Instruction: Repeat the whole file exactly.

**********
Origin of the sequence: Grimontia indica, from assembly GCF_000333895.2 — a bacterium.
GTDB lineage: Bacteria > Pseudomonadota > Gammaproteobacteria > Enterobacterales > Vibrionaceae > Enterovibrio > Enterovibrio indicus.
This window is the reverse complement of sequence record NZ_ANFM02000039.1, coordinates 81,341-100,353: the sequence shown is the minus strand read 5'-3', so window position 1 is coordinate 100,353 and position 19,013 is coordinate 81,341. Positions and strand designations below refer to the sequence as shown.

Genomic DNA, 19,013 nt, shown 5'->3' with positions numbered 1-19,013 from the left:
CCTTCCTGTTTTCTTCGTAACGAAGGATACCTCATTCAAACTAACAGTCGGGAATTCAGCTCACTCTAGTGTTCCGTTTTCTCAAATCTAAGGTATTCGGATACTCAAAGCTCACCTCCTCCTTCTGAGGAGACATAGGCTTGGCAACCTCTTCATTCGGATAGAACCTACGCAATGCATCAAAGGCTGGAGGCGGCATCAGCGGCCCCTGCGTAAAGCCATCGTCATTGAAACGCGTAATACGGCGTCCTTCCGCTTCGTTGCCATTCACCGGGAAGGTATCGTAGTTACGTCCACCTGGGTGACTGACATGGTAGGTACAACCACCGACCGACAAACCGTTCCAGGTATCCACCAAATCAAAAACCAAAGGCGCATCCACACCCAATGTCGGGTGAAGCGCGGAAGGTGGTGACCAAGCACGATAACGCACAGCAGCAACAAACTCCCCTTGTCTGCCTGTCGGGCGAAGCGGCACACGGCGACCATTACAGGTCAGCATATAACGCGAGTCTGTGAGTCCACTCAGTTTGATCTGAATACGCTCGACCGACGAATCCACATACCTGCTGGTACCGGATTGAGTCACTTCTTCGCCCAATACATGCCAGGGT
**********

Origin of the sequence: Grimontia indica, from assembly GCF_000333895.2 — a bacterium.
GTDB lineage: Bacteria > Pseudomonadota > Gammaproteobacteria > Enterobacterales > Vibrionaceae > Enterovibrio > Enterovibrio indicus.
This window is the reverse complement of sequence record NZ_ANFM02000039.1, coordinates 81,341-100,353: the sequence shown is the minus strand read 5'-3', so window position 1 is coordinate 100,353 and position 19,013 is coordinate 81,341. Positions and strand designations below refer to the sequence as shown.

Genomic DNA, 19,013 nt, shown 5'->3' with positions numbered 1-19,013 from the left:
CCTTCCTGTTTTCTTCGTAACGAAGGATACCTCATTCAAACTAACAGTCGGGAATTCAGCTCACTCTAGTGTTCCGTTTTCTCAAATCTAAGGTATTCGGATACTCAAAGCTCACCTCCTCCTTCTGAGGAGACATAGGCTTGGCAACCTCTTCATTCGGATAGAACCTACGCAATGCATCAAAGGCTGGAGGCGGCATCAGCGGCCCCTGCGTAAAGCCATCGTCATTGAAACGCGTAATACGGCGTCCTTCCGCTTCGTTGCCATTCACCGGGAAGGTATCGTAGTTACGTCCACCTGGGTGACTGACATGGTAGGTACAACCACCGACCGACAAACCGTTCCAGGTATCCACCAAATCAAAAACCAAAGGCGCATCCACACCCAATGTCGGGTGAAGCGCGGAAGGTGGTGACCAAGCACGATAACGCACAGCAGCAACAAACTCCCCTTGTCTGCCTGTCGGGCGAAGCGGCACACGGCGACCATTACAGGTCAGCATATAACGCGAGTCTGTGAGTCCACTCAGTTTGATCTGAATACGCTCGACCGACGAATCCACATACCTGCTGGTACCGGATTGAGTCACTTCTTCGCCCAATACATGCCAGGGT